Gov. Chris Gregoire has been in the thick of the health care reform talks in the other Washington. To hear her tell the story, she has been talking with President Obama’s top health policy aide, Nancy Ann DeParle, U.S. Health Secretary Kathleen Sebelius, House Speaker Nancy Pelosi, and one of the leading Senators on health reform, Senator Max Baucus of Montana.
Gregoire has been so busy with the DC power elite, and dealing with a recent economic report that said the state’s economy has hit “rock bottom,” that I heard some scuttle she might try to phone it in at her own annual Governor’s Life Sciences Summit in Seattle this morning.
But there she was at McCaw Hall in Seattle at 8 am, letting a crowd of at least 100 people brought to together by the Washington Biotechnology & Biomedical Association know she’s still a believer in their work to build up the state’s cluster of companies that develop new drugs, medical devices, and diagnostics.
“We ought to remain committed to the Life Sciences Discovery Fund and what it can do for the public,” Gregoire said.
This spring, Gregoire and the legislature gave skeptics some reason to doubt the state’s commitment, when the fund was dealt a 41 percent cut over the current two-year budget cycle. The program, which pays for research projects in the state that have commercial potential, was originally projected to be a 10-year, $350 million program that uses money from the state’s tobacco settlement. But the Life Sciences Discovery Fund will now get $19.5 million per year over the next two years because of the state’s budget cuts, said executive director Lee Huntsman.
Interestingly, Gregoire’s justification for the program appears to have shifted. For years, this program was sold as an engine of job creation and prosperity for Washington state—which is finding it increasingly tough to pass the straight-face test when the unemployment rate has topped 9 percent, and even some of the strongest life sciences companies have been slashing payrolls. This morning, Gregoire shifted her message to talk more about the payoff for human health.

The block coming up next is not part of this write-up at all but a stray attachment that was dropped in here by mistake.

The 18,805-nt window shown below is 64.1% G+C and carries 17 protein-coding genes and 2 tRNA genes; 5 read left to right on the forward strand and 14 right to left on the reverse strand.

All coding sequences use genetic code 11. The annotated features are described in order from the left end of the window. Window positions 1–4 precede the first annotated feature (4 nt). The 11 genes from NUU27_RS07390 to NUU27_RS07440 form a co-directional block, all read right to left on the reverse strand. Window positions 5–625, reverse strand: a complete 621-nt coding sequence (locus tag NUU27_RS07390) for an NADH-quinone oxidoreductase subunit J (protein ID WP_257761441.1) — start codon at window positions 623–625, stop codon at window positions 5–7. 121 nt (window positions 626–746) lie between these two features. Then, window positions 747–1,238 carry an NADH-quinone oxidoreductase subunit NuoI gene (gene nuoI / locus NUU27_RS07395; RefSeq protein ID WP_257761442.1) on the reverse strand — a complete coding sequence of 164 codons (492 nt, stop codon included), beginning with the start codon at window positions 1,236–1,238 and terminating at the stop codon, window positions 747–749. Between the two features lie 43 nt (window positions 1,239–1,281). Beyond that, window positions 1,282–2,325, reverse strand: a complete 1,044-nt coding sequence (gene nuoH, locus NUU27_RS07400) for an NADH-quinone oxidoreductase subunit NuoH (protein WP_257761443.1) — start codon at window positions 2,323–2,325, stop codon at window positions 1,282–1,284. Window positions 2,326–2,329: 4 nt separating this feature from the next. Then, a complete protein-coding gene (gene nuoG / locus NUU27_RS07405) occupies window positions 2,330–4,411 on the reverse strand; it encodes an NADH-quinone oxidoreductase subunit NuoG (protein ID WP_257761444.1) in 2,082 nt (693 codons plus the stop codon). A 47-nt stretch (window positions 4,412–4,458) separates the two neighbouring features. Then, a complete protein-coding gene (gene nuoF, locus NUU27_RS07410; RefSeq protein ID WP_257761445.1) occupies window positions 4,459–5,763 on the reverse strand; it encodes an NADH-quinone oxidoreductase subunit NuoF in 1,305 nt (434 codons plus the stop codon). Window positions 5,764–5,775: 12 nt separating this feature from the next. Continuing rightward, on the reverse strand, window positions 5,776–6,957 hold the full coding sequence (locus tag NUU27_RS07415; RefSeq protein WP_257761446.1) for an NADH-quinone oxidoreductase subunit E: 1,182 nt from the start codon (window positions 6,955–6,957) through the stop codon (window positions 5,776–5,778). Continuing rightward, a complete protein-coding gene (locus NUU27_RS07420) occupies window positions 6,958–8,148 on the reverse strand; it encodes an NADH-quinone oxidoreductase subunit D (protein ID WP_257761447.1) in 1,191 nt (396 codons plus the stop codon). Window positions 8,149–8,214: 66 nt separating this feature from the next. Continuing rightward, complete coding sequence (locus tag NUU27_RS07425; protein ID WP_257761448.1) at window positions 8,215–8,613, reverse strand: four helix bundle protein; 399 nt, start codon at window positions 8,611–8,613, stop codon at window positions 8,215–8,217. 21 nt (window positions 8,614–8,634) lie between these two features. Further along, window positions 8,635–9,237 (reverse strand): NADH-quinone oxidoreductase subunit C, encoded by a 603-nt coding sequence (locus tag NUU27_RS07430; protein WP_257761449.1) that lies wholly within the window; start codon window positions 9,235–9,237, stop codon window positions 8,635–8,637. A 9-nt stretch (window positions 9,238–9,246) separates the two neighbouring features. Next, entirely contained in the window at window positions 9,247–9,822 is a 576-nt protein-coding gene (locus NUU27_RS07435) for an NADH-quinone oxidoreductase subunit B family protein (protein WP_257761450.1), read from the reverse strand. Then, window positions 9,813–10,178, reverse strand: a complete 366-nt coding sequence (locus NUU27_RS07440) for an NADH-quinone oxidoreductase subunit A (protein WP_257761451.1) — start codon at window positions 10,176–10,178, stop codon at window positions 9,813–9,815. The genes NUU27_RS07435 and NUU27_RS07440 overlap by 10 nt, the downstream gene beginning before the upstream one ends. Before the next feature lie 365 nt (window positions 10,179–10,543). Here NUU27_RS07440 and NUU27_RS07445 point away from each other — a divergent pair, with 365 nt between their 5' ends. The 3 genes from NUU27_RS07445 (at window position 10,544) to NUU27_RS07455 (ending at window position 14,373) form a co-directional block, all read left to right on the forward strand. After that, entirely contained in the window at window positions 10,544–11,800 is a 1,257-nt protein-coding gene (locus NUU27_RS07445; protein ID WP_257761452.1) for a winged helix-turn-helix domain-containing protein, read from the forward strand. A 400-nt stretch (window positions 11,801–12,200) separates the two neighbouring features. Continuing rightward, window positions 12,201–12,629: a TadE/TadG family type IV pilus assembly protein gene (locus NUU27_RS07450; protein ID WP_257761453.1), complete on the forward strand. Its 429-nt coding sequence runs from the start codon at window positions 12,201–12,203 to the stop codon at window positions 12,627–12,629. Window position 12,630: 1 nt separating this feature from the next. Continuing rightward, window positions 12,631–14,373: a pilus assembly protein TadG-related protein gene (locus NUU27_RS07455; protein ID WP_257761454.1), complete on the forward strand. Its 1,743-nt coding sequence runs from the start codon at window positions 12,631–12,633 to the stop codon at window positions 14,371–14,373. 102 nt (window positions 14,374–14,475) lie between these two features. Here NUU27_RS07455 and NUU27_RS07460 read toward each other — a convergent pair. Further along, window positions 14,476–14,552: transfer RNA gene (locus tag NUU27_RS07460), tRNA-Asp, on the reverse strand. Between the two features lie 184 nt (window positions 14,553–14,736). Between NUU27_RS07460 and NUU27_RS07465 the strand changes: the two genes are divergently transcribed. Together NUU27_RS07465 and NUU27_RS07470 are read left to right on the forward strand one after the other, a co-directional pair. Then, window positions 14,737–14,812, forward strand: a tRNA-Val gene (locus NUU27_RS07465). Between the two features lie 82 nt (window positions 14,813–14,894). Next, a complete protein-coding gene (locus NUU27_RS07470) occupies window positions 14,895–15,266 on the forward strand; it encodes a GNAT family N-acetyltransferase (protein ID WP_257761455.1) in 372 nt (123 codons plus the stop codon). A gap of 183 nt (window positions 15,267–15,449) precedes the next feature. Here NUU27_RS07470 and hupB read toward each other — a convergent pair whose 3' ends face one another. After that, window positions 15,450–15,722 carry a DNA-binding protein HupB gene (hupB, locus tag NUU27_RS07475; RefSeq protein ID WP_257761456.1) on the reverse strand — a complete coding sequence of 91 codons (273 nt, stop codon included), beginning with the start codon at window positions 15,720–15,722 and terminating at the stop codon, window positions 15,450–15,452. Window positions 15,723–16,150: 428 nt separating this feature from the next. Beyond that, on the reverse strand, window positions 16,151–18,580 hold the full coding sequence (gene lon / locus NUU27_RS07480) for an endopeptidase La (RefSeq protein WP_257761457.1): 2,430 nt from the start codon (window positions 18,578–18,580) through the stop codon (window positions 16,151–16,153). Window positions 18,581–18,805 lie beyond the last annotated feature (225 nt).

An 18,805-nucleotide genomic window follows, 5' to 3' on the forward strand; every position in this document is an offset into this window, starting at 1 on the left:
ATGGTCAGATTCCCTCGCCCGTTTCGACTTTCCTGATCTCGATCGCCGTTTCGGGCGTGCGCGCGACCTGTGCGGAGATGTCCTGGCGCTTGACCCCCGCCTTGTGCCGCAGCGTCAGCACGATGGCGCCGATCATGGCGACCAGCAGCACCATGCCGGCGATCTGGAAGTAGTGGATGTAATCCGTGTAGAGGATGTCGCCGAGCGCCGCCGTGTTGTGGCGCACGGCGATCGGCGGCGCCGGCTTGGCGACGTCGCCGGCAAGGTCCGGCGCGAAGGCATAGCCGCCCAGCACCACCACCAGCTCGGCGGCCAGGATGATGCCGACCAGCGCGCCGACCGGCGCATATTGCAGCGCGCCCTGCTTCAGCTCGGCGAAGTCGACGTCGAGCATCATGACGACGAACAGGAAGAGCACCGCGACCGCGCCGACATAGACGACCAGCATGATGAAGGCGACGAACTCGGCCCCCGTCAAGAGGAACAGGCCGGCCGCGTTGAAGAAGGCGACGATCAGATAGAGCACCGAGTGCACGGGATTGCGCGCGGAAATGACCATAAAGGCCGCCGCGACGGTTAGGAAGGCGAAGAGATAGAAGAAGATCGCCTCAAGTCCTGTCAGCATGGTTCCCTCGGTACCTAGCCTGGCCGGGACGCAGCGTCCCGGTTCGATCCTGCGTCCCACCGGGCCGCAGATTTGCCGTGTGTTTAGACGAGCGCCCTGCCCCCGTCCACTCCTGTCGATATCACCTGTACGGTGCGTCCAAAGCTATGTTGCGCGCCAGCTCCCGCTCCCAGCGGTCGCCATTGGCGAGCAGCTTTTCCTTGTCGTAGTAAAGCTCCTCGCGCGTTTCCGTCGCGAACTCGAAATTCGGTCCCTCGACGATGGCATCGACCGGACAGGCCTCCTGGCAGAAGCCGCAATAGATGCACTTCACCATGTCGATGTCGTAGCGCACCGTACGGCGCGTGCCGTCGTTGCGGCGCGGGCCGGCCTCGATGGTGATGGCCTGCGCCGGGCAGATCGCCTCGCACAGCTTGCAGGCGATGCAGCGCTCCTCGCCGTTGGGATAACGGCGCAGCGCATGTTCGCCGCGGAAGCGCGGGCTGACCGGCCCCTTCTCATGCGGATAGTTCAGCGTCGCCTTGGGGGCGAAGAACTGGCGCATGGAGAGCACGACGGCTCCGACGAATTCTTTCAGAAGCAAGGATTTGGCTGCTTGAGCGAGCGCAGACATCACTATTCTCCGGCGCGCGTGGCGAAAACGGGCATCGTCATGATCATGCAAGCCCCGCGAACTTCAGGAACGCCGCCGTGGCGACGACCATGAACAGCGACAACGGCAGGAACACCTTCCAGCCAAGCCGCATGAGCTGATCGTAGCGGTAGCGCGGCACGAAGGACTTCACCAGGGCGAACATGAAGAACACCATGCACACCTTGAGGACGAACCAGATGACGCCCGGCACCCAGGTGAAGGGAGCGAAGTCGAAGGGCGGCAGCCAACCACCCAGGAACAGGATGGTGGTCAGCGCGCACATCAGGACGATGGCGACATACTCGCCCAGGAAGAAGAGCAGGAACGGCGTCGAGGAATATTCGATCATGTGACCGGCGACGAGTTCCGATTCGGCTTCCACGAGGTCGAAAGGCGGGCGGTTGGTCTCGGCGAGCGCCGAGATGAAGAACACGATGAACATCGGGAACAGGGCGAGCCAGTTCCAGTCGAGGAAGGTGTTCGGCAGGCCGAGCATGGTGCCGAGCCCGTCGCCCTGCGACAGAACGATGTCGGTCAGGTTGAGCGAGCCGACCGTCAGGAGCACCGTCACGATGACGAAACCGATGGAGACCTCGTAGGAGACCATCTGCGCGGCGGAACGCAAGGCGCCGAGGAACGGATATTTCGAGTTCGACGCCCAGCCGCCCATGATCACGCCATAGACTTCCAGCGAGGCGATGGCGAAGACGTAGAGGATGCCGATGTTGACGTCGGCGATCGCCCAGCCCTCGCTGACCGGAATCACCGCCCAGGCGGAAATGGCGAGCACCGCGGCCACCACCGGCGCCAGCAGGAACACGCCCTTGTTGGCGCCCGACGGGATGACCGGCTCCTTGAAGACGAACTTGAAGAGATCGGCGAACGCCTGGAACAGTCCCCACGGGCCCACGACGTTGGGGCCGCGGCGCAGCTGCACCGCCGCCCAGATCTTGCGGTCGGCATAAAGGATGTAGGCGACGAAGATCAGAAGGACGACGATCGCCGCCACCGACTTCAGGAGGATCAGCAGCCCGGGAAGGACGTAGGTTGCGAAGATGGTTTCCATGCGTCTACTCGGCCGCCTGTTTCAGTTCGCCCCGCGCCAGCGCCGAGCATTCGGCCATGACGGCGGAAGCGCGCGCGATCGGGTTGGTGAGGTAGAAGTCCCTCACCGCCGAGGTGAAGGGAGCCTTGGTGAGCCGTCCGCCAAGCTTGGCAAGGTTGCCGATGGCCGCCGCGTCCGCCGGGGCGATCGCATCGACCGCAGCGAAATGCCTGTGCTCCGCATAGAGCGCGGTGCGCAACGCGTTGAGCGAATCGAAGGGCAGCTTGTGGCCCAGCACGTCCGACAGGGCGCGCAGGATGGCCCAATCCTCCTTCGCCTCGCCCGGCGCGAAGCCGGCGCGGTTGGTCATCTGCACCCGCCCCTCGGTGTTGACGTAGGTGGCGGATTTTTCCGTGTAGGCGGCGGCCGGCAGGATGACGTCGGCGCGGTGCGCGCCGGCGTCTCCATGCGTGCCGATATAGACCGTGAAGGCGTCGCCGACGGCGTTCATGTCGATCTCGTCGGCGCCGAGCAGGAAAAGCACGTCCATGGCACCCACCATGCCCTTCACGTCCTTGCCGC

She told one anecdote about a police officer, Ray Blackwell. He suffered a brain hemorrhage that’s often fatal, but he survived after being treated by David Newell, the executive director of the Swedish Neuroscience Institute in Seattle. Newell was one of the early winners of state grant support—$169,532—to treat intracranial hemorrhages with an experimental procedures that uses a catheter loaded with enhanced ultrasound, combined with a common clot-busting drug, to gently dissolve the clot over a 24-hour period without causing complications.
The story has two local angles because not only is Newell a local doc getting state support for an innovative idea, but the ultrasound is from a local venture-backed ultrasound company, Bothell, WA-based Ekos.
The Governor could have used a little more briefing on the technology—she flubbed the technical term “thrombolysis” which essentially means clot-busting. “You can tell I’m a lawyer, not a doctor,” she joked.
Gregoire has obviously left the details in the hands of Huntsman, the former bioengineering professor at the University of Washington and interim UW president, and Rogers Weed, Washington’s new Secretary of Commerce. Gregoire said she meets with Weed almost daily to talk about how to spur the local high tech and life sciences economy.
Huntsman provided a brief progress report on what the state taxpayers are getting for their money. He didn’t say much that was really new beyond what we reported a year ago about the strategy of the life sciences fund, but he did add an observation. Just by having the state money available, it has gotten researchers excited to think big, and come up with new ideas that may get funded by the state for a while, and then get funded by the feds or investors for years to come.
A wide variety of projects from scientists across the state have gotten funding for projects that include new vaccines, treatment of cardiac arrest, mental health research, and the development of a new form of wheat that can people can eat if they have Celiac disease, which makes them intolerant to the usual grain.
“I can say the state of Washington is teeming with good ideas, outstanding ideas,” Huntsman said. “This is a tool that can launch and leverage them so other people will support them. This is advancing the ecosystem.”
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